Actually, these are generally pretty tame affairs. I just thought I’d jazz it up a little. Sadly, I won’t be attending LITA Board II: Electric Boogaloo.
Anybody can come to these, you know. And they put the agenda up in advance. To some extent, I would have just come out of habit — walk without thinking on the Saturday morning of an ALA conference, and here I am — six years’ habit dies hard. But I also knew they would be having a Board discussion, this time on LITA’s education function. And I knew they would have refreshments. What’s not to like?
By the way, the topic for discussion at Annual Conference Board I (June 24) will be membership. So you can’t complain now that you didn’t have enough advance notice.
One of the items on the agenda was LITA’s views on the proposed RFID Guidelines. The Executive Committee are concerned about the tone of the current proposal — that it goes so far in privacy protection that it may not be very realistic. The chair of Technology and Access is going to attend the session seeking feedback on the guidelines and convey LITA concerns if it seems appropriate in the context of the session.
Pat Mullin began the education discussion by noting that the involvement of LITA members who don’t attend ALA conferences is a big concern of the association, and education is a major function in that regard.
Tara Dirst, Education Committee Chair; Susan Logue, Regional Institutes Committee Chair; and Dave Bretthauer, Program Planning Committee Chair were all asked to attend the Board meeting education discussion, and they began by reporting on their committee’s current activities.
Tara noted that a major project of the Education Committee is the Clearinghouse for Professional Development. They’ve begun to include helpful Web sites on current topics, as well as available courses, etc.
Susan reported that RIC has been discussing the fact that attendance at regional institutes has seen a downturn; some institutes have had to be cancelled. Identifying new topics is a big issue. Even apparent hot-topic institutes that were planned for New York didn’t “make.” The new Web usability institute that was done as a Midwinter function was well-attended, and the feedback from attendees has been good so far. There is perhaps more need for the various program planning committees to exchange information on an ongoing basis.
The topic of online learning arose during this report. Several divisions have begun to mount online courses. The larger divisions with more resources are going outside ALA to mount these. However, ALA does have WebCT that can be used to mount courses. This may be what RUSA is using — they’re a division comparable to ours, and they’ve started to advertise courses. The learning curve for designing a course and mounting it is not inconsequential, but this is an area we need to explore further.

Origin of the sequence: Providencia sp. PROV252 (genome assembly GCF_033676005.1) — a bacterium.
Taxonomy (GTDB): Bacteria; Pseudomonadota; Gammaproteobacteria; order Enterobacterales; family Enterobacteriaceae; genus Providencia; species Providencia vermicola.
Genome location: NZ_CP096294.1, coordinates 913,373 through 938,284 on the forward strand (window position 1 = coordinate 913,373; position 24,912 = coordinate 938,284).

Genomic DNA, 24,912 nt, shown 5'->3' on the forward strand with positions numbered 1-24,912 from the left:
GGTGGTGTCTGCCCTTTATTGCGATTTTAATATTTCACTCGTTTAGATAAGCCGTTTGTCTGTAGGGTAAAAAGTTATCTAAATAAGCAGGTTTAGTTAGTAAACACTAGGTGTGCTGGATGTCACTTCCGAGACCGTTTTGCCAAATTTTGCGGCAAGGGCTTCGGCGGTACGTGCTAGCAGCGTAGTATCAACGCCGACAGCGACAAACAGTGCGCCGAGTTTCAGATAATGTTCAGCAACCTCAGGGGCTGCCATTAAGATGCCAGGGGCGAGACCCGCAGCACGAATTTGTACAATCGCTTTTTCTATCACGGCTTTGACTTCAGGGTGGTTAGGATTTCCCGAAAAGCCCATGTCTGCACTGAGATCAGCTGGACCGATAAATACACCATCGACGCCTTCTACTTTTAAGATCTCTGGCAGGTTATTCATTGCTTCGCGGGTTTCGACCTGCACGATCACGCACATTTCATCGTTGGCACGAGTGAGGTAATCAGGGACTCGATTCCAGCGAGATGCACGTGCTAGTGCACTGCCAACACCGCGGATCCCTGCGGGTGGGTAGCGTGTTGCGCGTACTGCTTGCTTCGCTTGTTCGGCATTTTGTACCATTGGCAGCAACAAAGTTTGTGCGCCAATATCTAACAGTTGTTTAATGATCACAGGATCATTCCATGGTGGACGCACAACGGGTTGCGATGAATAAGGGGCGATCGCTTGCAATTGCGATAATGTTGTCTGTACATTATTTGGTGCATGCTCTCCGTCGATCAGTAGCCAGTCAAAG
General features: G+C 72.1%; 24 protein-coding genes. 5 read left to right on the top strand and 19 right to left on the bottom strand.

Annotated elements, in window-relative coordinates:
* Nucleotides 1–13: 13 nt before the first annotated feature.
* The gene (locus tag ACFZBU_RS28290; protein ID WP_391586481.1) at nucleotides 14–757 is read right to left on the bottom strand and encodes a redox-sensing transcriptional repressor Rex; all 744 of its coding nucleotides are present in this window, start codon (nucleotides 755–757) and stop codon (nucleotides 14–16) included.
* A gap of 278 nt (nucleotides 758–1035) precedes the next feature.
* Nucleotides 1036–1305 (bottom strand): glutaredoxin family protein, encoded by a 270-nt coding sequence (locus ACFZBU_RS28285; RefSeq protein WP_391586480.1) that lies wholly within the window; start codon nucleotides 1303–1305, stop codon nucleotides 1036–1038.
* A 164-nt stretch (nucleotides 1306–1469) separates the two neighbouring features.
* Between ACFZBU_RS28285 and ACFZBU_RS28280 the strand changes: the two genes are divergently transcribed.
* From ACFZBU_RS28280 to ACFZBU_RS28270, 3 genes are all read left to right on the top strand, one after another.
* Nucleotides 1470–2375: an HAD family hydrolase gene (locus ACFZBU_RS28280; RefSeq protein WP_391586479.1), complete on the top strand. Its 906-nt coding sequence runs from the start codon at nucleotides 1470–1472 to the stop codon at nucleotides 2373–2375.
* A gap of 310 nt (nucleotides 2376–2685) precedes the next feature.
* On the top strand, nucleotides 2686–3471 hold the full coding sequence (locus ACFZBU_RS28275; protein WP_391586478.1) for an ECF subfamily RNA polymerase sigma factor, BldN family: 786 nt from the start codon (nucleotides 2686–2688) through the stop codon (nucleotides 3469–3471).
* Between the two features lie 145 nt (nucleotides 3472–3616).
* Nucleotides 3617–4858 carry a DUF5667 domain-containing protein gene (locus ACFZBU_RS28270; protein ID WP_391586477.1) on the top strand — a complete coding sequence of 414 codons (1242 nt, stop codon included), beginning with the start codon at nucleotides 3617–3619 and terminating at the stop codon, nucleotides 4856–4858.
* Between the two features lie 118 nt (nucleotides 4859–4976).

Back to F2F regional institutes: we license and cosponsor many institutes; that often determines where they’re held. Licensed institutes are great because an organization can pay a flat rate ($5500 currently) and have whoever they want attend. This is the least work for LITA, and many organizations have found this a good way to go. It was also noted that marketing for regional institutes could probably be improved.
Dave noted that the Program Planning Committee looks at Annual (which is its programming bailiwick) as a way to reach all members of ALA, as opposed to just LITA members. He has encouraged more interest groups to mount formal programs, because they attract more people to LITA. He noted that one interesting idea that has come up is podcasting.
This led to a discussion of the taping of Top Tech Trends that took place at Annual last year. This was a learning experience where some issues arose — it’s a panel program, but there was only one camera. Also, not all participants realized that their mikes were on and being recorded — I found this being mentioned as an issue very intriguing. You’re going to go listen to it now, aren’t you? People noted that audio was actually sufficient for this particular program.
On the other hand, the speaker at the President’s Program used lots of visuals, and they wouldn’t have come across very well. There are solutions to this, though. There was some discussion of the question of whether putting up more stuff from the conferences might affect attendance at them, but the consensus was that people don’t decide to attend or not attend based on the availability of presentation material online.
Another question asked: does anyone in LITA think first of the topics of interest, then consider what the best form is to convey it in? That is, should it be a program, a preconference, a publication, some combination of the above? Is there anyone who identifies what’s missing?
What is that LITA can do uniquely in the education area? It can’t do everything well, so what does it have to offer that can’t be found elsewhere? Two good trends that came up — offering advanced programming in technology (which is already the focus of the Forum) and being agile enough to program quickly about hot technology topics. There are some things that perhaps belong in other divisions, and maybe we should let those go.
It was noted that one increasingly successful education channel seems to be free, short Webcasts, and longer paid ones that are priced per reception point, where you can invite as many people to view it as you want in one room (or whatever). These are usually archived for later viewing, too. Lots of enthusiasm for this as a concept — but it was time for discussion to end. This just whets our appetites for the LITA Town Meeting, right?